By Piriya Mahendra, medwireNews Reporter
Children with cleft palate require regular audiologic and otologic follow-up to ensure their management is appropriate and timely, say researchers.
Traci Flynn (Gothenburg University, Sweden) and colleagues found an increased prevalence of abnormal middle ear status in children with cleft palate with or without cleft lip, which they say may lead to increased hearing thresholds in the high frequencies (4000, 6000, and 8000 Hz).
This may negatively affect the child's ability to communicate in noisy situations, write the authors in The Laryngoscope.
Flynn and team found that the prevalence of abnormal middle ear status in a group of 58 children born with cleft palate between 1991 and 1993 decreased significantly with age.
There was a significantly lower prevalence of abnormal middle ear status in children with isolated cleft palate than those with unilateral cleft lip and palate and those with bilateral cleft lip and palate, at 21% versus 32% and 38%, respectively.
Pure-tone average (500?4000 Hz) improved with age and stabilized at around 13 years, while the high-frequency pure-tone average (6000-8000 Hz) did not, note the researchers.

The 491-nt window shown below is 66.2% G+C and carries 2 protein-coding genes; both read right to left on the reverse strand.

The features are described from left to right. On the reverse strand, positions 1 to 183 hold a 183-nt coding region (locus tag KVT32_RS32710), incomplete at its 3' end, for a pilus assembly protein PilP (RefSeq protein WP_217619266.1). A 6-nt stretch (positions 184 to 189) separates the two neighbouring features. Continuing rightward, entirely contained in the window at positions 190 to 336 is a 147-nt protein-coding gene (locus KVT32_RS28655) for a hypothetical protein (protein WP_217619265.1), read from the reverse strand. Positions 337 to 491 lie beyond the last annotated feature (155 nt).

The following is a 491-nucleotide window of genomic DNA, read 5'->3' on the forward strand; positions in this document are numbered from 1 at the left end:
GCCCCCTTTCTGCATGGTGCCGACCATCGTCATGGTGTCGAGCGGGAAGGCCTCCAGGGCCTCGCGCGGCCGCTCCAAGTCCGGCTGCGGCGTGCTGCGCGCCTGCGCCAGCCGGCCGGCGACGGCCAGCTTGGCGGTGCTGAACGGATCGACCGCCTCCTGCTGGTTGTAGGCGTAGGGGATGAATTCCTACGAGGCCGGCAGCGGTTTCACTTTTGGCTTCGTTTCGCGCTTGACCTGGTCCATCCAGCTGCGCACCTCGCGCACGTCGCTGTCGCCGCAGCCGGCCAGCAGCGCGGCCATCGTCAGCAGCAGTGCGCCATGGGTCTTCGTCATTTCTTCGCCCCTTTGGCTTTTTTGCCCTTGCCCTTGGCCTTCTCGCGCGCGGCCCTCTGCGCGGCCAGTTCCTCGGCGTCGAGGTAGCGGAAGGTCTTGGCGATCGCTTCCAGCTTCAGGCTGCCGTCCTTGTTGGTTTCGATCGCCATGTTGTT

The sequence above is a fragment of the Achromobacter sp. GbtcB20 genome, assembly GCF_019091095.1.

The retrospective analysis revealed that children with bilateral cleft lip and palate demonstrated significantly poorer hearing in high frequencies than those with isolated cleft palate and those with unilateral cleft lip and palate. "This may be due to the higher number of episodes of otitis media with effusion (OME) the children experienced," suggest the authors.
"Adolescents with a larger cleft demonstrated a higher prevalence of abnormal middle ear status and presented with worse hearing," Flynn et al point out.
"Therefore, children with cleft palate with or without cleft lip need regular audiologic and otologic clinical examinations to ensure that they are free from OME, and that hearing is managed appropriately in a timely manner."
The authors say that as their data was not collected longitudinally, it may not have captured all occurrences of OME in adolescents with cleft palate with or without cleft lip. "Future studies should attempt to collect data more often to capture all episodes of OME," they advise.
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